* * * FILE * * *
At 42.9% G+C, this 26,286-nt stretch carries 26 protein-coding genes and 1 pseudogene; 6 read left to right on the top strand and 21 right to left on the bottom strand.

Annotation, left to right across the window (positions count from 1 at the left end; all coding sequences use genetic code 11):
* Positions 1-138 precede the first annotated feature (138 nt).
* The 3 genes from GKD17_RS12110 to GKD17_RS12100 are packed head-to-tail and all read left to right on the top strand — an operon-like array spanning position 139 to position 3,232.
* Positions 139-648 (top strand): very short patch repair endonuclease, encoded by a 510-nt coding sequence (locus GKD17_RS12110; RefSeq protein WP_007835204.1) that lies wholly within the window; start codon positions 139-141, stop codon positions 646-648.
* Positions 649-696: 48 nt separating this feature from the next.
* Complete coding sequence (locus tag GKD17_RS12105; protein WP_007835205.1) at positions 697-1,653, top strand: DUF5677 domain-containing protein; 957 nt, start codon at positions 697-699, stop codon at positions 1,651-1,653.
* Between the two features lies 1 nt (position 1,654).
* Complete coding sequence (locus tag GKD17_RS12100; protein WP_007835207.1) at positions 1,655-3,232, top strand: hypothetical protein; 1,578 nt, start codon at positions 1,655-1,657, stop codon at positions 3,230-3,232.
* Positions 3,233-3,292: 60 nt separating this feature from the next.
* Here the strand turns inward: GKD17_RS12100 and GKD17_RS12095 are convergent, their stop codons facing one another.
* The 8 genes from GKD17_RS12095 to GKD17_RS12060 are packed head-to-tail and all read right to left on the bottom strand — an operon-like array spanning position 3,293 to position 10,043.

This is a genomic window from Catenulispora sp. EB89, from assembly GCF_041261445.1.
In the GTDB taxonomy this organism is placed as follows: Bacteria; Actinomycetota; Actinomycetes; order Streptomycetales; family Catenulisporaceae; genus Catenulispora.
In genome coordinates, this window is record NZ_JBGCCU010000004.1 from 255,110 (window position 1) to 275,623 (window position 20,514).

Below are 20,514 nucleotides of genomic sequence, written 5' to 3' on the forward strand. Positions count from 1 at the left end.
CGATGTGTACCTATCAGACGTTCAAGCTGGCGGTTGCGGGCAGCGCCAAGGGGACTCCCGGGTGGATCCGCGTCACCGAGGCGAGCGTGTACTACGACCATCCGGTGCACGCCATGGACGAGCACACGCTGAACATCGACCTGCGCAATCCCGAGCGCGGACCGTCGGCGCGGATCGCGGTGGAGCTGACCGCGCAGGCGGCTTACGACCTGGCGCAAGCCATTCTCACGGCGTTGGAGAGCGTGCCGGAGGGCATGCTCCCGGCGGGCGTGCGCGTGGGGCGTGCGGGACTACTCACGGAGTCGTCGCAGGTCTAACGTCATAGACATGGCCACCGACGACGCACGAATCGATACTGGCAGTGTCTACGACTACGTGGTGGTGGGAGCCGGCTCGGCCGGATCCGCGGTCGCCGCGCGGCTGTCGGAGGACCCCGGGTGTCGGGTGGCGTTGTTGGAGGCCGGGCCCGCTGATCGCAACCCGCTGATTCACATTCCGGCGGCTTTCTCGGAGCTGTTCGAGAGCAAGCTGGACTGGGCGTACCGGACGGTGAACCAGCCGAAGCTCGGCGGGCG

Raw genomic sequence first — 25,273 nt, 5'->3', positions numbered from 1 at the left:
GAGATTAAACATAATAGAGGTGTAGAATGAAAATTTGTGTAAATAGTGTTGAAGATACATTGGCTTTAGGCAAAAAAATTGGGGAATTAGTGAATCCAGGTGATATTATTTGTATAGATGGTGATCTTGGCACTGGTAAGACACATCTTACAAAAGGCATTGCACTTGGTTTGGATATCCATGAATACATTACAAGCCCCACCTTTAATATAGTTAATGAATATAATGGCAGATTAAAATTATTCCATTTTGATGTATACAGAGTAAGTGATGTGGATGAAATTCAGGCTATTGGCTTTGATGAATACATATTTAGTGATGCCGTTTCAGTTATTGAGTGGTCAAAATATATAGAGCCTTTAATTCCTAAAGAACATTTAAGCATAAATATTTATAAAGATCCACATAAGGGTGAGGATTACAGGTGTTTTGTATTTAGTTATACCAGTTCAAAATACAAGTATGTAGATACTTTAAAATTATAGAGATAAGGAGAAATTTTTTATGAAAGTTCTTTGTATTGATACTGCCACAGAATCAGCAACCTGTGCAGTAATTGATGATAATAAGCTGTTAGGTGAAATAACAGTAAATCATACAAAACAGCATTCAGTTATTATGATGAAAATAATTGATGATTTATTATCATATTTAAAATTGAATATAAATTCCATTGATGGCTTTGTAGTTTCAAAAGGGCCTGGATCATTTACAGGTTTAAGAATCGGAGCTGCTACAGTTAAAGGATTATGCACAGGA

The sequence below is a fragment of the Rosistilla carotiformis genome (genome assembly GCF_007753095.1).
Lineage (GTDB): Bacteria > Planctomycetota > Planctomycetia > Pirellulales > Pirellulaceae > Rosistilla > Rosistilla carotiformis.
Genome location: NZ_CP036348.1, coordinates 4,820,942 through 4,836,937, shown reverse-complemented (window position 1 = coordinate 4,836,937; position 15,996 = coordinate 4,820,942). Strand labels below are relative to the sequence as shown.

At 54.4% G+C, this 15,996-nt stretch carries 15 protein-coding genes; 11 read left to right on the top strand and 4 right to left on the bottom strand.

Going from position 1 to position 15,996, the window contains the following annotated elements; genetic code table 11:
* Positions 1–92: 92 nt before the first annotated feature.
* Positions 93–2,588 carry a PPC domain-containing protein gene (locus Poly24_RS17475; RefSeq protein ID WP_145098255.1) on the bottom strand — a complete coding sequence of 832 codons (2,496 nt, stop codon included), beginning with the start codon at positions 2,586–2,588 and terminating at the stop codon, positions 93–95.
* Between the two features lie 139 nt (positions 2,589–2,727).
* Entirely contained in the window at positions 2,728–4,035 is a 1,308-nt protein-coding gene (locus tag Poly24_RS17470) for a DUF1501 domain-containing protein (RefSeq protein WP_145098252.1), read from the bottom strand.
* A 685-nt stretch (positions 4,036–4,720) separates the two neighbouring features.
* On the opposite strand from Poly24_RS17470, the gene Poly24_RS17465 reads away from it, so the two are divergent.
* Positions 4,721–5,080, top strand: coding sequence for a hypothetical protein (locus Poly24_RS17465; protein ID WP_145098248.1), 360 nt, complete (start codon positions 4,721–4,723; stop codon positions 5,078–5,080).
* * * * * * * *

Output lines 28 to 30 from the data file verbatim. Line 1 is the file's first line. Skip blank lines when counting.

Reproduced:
* Entirely contained in the window at positions 2,728–4,035 is a 1,308-nt protein-coding gene (locus tag Poly24_RS17470) for a DUF1501 domain-containing protein (RefSeq protein WP_145098252.1), read from the bottom strand.
* A 685-nt stretch (positions 4,036–4,720) separates the two neighbouring features.
* On the opposite strand from Poly24_RS17470, the gene Poly24_RS17465 reads away from it, so the two are divergent.